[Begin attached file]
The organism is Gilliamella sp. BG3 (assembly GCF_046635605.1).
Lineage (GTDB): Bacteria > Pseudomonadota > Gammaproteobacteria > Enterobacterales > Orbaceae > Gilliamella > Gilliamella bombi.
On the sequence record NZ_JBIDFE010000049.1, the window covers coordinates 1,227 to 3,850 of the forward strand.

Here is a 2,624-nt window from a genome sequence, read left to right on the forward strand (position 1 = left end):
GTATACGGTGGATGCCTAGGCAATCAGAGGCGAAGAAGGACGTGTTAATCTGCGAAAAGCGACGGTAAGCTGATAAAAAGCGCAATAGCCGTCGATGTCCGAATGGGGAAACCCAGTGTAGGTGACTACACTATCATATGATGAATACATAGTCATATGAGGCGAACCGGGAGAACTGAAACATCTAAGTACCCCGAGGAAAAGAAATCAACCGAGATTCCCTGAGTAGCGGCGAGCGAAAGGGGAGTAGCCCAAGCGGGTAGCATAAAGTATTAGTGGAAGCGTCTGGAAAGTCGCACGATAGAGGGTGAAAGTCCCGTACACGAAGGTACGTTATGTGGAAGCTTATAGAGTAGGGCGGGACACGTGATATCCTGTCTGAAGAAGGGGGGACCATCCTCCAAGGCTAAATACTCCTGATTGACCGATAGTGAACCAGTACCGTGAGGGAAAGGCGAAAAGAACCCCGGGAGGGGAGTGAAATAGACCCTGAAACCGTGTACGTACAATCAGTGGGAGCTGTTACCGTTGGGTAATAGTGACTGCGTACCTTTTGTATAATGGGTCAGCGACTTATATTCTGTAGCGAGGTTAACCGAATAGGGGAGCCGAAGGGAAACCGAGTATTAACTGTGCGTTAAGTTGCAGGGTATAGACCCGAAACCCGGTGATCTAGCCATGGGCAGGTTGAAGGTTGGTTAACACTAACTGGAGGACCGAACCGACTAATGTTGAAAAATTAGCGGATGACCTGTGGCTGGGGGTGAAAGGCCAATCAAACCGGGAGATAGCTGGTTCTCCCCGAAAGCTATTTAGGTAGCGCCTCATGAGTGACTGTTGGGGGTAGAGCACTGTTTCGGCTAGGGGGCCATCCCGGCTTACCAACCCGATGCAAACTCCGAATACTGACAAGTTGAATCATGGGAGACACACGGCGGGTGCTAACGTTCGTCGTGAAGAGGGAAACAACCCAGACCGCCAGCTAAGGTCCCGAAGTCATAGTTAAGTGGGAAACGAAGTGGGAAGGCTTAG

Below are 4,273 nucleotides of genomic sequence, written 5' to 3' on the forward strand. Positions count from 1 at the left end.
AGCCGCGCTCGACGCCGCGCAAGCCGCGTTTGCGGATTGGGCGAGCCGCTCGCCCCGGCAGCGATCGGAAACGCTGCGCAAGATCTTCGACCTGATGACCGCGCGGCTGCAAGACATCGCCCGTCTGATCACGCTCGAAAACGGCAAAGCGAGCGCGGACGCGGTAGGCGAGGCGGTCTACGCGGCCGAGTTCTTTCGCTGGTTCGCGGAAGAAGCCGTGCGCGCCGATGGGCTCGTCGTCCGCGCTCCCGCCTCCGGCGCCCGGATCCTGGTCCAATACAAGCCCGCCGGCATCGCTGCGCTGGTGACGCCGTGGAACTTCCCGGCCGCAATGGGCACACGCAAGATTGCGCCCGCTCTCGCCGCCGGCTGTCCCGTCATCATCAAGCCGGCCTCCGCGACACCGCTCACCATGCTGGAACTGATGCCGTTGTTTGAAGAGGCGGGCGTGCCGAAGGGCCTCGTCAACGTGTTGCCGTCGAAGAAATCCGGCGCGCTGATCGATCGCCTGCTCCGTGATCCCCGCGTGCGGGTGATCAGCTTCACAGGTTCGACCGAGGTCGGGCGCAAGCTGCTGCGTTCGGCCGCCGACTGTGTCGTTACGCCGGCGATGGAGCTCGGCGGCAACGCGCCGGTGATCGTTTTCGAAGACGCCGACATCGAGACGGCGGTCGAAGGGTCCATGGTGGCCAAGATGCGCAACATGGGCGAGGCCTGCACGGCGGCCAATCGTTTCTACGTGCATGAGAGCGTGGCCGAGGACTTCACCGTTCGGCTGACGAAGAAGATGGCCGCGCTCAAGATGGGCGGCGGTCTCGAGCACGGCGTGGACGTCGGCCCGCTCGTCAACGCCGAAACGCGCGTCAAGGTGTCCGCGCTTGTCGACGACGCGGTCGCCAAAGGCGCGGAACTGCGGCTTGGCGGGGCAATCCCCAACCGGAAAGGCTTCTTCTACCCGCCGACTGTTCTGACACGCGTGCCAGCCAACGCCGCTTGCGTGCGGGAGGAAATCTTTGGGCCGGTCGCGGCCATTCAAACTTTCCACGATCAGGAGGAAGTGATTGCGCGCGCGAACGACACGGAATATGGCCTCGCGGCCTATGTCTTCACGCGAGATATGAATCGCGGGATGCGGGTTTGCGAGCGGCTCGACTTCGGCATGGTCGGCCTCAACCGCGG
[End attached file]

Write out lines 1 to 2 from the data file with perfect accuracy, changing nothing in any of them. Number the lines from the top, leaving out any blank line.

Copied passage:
The organism is Gilliamella sp. BG3 (assembly GCF_046635605.1).
Lineage (GTDB): Bacteria > Pseudomonadota > Gammaproteobacteria > Enterobacterales > Orbaceae > Gilliamella > Gilliamella bombi.